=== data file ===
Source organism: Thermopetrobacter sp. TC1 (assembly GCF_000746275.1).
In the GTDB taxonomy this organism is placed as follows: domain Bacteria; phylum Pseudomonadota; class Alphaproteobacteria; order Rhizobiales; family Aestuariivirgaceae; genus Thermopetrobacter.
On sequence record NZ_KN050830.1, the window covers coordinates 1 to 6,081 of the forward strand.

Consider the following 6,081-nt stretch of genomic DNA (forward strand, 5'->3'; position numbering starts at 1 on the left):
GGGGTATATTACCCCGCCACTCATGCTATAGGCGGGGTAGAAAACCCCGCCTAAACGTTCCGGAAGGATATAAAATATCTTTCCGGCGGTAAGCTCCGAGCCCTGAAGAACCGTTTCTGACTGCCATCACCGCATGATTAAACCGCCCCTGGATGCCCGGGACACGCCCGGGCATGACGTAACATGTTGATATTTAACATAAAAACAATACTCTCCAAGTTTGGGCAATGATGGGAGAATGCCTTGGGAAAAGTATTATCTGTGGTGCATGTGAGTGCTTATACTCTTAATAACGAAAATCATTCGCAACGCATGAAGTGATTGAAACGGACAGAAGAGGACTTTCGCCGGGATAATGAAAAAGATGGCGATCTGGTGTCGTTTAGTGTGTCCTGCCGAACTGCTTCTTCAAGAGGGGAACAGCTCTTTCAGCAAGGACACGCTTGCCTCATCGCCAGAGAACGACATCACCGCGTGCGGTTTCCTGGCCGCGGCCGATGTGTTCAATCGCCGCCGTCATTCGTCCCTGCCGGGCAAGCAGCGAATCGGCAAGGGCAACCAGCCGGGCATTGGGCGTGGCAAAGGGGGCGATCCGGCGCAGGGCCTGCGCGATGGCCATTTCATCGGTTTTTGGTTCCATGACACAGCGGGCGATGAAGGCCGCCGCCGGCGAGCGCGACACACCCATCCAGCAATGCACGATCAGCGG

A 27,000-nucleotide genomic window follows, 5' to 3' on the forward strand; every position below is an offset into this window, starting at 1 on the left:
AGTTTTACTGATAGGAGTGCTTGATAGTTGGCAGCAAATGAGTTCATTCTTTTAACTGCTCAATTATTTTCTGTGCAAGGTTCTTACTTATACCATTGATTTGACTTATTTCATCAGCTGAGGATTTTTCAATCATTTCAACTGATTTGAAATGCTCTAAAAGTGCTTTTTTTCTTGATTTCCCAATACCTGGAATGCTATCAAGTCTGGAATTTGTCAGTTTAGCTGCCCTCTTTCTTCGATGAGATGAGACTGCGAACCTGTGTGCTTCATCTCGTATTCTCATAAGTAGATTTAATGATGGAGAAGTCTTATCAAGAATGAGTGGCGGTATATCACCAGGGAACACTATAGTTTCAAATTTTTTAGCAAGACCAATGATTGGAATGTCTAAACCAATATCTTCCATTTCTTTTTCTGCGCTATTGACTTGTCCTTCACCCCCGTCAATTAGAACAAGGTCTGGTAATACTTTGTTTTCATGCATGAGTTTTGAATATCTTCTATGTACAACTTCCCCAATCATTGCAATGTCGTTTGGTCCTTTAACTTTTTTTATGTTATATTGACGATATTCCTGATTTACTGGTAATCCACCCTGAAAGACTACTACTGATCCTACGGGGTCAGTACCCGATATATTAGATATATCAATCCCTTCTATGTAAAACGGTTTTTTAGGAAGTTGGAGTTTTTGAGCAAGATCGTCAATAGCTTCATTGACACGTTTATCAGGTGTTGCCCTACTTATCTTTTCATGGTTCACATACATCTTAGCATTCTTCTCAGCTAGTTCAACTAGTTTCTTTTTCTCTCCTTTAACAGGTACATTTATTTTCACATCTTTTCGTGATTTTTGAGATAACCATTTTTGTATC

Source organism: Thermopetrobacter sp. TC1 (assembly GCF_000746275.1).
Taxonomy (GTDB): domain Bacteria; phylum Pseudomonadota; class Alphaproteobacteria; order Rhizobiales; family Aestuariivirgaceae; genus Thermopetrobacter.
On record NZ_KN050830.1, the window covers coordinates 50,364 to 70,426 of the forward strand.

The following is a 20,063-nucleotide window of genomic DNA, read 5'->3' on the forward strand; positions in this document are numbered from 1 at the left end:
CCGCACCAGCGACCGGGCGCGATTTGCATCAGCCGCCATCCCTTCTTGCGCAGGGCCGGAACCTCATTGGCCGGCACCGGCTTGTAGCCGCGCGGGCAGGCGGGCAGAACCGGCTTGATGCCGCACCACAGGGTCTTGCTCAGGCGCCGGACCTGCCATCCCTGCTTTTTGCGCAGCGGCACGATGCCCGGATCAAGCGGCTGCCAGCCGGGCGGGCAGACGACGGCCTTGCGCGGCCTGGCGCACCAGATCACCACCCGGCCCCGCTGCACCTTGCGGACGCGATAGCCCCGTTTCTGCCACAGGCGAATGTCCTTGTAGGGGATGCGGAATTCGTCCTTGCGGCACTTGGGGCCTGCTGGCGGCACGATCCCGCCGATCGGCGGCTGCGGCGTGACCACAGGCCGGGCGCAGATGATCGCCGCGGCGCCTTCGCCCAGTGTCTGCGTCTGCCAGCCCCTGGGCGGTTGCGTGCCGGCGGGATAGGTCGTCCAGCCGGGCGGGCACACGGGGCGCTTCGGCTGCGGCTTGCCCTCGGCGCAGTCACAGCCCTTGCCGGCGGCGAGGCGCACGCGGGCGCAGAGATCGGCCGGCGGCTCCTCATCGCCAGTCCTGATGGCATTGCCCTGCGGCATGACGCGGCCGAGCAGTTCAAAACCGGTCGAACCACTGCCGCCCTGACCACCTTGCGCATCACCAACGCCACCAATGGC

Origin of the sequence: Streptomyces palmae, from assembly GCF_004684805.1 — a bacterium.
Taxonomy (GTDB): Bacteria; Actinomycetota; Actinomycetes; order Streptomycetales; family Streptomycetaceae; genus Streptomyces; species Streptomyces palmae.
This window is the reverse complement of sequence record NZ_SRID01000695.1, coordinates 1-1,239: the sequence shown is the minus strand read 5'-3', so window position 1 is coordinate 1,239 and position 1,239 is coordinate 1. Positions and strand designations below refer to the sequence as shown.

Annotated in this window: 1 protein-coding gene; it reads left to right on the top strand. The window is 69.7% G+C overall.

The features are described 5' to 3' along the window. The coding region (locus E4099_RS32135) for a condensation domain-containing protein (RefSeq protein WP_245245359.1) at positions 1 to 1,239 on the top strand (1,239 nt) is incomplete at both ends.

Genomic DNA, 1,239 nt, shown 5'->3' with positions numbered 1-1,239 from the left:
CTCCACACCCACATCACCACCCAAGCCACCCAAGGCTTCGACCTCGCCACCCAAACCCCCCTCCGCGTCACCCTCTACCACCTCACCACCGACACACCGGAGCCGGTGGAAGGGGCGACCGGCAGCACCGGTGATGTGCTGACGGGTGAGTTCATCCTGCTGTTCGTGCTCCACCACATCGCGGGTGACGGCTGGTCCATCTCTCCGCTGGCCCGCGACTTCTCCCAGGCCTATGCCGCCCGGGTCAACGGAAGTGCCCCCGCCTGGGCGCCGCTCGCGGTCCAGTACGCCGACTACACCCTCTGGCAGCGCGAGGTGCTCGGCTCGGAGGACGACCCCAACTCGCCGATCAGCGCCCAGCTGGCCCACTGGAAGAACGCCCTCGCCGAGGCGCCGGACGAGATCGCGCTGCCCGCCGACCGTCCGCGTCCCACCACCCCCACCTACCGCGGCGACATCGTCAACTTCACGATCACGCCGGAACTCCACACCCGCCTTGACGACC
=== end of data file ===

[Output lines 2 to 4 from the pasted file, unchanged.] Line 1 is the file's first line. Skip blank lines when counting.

In the GTDB taxonomy this organism is placed as follows: domain Bacteria; phylum Pseudomonadota; class Alphaproteobacteria; order Rhizobiales; family Aestuariivirgaceae; genus Thermopetrobacter.
On sequence record NZ_KN050830.1, the window covers coordinates 1 to 6,081 of the forward strand.

Consider the following 6,081-nt stretch of genomic DNA (forward strand, 5'->3'; position numbering starts at 1 on the left):